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“Bite-Size Bits of Local, National, and Global History”
Helena in Phillips County, Arkansas — The American South (West South Central)
 

The Blues Trail: Mississippi to Helena

 
 
The Blues Trail: Mississippi to Helena Marker image. Click for full size.
By Sandra Hughes, January 17, 2012
1. The Blues Trail: Mississippi to Helena Marker
Inscription. Helena has played a vital role in blues history for artists from both sides of the Mississippi River. Once known as a “wide open” hot spot for music, gambling, and nightlife, Helena was also the birthplace of “King Biscuit Time,” the groundbreaking KFFA radio show that began broadcasting blues to the Arkansas-Mississippi Delta in 1941. The program had logged over 15,000 broadcasts by 2009 and inspired Helena to launch its renowned King Biscuit Blues Festival in 1986.

(Side 2):
The town emerged as a major center of culture and commerce in the Delta during the steamboat era and maintained its freewheeling river port atmosphere well into the mid-20th century. Cafes, night spots, and good-time houses flourished, and musicians flocked here to entertain local fieldhands, sawmill workers, and roustabouts who came off the boats ready for action. Many bluesmen ferried across the river from Mississippi or later motored across the Helena Bridge. Others came from elsewhere in Arkansas, up from Louisiana, or down from Memphis.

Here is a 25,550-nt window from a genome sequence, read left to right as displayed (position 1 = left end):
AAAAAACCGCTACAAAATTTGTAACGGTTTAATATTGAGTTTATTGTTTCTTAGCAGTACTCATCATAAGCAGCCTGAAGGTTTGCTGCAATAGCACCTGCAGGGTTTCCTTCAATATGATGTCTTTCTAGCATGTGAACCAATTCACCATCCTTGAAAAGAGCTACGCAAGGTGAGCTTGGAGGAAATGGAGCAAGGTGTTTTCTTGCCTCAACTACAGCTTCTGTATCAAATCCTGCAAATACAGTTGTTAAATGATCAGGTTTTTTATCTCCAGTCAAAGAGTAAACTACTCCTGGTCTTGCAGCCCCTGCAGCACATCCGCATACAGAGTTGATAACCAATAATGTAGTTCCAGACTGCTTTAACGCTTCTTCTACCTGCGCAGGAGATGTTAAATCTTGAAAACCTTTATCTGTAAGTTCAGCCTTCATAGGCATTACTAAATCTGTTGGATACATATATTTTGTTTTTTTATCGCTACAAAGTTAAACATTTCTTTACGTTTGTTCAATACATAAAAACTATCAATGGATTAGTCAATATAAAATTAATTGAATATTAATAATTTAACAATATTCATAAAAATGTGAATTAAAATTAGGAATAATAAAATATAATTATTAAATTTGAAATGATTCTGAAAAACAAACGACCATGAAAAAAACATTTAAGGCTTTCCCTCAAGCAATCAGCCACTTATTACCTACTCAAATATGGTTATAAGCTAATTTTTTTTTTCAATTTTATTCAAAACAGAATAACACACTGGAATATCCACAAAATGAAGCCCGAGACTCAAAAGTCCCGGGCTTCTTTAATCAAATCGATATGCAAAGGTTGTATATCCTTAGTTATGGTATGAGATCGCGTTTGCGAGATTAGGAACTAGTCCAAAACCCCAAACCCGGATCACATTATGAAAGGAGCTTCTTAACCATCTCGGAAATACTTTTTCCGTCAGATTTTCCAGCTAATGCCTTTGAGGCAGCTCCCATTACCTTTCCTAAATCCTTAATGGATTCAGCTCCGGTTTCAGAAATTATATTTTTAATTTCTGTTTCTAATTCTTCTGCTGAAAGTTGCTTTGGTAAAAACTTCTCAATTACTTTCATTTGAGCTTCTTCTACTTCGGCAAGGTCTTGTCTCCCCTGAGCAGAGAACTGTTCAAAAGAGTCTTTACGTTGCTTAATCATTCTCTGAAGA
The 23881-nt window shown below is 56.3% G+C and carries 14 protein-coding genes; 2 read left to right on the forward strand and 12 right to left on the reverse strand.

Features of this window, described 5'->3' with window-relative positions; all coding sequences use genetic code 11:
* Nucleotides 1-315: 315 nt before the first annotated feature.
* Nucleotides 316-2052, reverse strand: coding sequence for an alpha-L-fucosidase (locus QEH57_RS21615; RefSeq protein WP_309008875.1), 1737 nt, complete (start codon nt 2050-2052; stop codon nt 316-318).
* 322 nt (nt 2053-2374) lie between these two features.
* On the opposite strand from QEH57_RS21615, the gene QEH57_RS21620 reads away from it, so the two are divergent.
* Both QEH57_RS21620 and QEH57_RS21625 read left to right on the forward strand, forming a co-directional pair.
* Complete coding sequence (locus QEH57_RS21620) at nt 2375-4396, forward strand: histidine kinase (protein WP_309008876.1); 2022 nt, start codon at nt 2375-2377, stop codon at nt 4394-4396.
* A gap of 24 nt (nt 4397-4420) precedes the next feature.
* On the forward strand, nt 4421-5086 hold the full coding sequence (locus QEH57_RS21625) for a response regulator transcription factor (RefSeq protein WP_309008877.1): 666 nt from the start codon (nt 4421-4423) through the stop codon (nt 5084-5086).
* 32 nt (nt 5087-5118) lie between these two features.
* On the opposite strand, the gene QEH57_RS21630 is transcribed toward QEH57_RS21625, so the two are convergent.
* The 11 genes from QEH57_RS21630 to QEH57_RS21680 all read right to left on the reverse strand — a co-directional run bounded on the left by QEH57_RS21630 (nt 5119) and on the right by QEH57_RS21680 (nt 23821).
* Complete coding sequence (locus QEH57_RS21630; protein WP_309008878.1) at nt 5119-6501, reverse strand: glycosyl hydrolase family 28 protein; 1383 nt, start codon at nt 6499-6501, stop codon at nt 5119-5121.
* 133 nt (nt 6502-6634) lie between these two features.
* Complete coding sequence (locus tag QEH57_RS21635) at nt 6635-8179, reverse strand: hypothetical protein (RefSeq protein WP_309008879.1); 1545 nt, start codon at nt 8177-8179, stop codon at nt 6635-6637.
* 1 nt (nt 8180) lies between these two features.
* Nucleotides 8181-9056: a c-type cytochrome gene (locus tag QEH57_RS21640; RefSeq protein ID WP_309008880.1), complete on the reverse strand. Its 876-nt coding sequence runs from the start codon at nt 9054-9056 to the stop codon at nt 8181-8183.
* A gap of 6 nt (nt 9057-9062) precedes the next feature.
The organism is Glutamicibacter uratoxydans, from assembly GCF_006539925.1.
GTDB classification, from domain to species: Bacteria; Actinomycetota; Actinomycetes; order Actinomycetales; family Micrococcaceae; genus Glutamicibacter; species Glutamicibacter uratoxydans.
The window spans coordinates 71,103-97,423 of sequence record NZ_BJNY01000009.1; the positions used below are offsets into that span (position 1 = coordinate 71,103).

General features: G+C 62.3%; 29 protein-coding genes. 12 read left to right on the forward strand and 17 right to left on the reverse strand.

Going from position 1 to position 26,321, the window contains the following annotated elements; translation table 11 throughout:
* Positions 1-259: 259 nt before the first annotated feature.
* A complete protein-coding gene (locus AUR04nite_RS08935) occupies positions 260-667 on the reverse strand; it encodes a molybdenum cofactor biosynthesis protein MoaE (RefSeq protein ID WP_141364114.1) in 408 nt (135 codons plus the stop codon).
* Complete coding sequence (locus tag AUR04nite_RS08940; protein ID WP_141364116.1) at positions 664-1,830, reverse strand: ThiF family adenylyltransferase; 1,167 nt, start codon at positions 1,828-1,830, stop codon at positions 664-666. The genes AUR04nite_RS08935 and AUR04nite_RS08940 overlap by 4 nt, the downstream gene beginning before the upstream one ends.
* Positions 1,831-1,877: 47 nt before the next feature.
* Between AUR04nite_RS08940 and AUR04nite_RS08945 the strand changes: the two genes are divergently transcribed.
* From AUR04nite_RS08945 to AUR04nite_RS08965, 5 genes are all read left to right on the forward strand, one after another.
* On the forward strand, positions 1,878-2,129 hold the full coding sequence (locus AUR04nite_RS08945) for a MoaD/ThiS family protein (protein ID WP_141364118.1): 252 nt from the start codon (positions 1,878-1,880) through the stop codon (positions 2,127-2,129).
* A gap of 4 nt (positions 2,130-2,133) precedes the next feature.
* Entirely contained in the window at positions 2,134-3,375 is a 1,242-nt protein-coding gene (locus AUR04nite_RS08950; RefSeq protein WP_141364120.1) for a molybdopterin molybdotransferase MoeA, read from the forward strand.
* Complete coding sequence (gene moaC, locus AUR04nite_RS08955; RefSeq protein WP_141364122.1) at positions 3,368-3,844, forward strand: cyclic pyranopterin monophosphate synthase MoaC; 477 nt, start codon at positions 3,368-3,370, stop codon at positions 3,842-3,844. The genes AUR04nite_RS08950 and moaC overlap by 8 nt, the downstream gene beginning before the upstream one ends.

Helena was at one time home to Mississippi-born blues legends Robert Johnson, Sonny Boy Williamson No. 2 (Rice Miller), James Cotton, Honeyboy Edwards, and Pinetop Perkins, as well as to Arkansas natives Roosevelt Sykes, Robert Nighthawk, Robert Lockwood Jr., Frank Frost,
The Blues Trail: Mississippi to Helena Marker image. Click for full size.
By Sandra Hughes, January 17, 2012
2. The Blues Trail: Mississippi to Helena Marker
Jimmy McCracklin, and George “Harmonica” Smith, all of whom became influential figures in the blues. Williamson, Nighthawk, and Lockwood were among the first bluesmen to play their instruments through amplifiers, paving the transitional path of blues from acoustic to electric music–a development often attributed to Muddy Waters in Chicago in the late 1940s.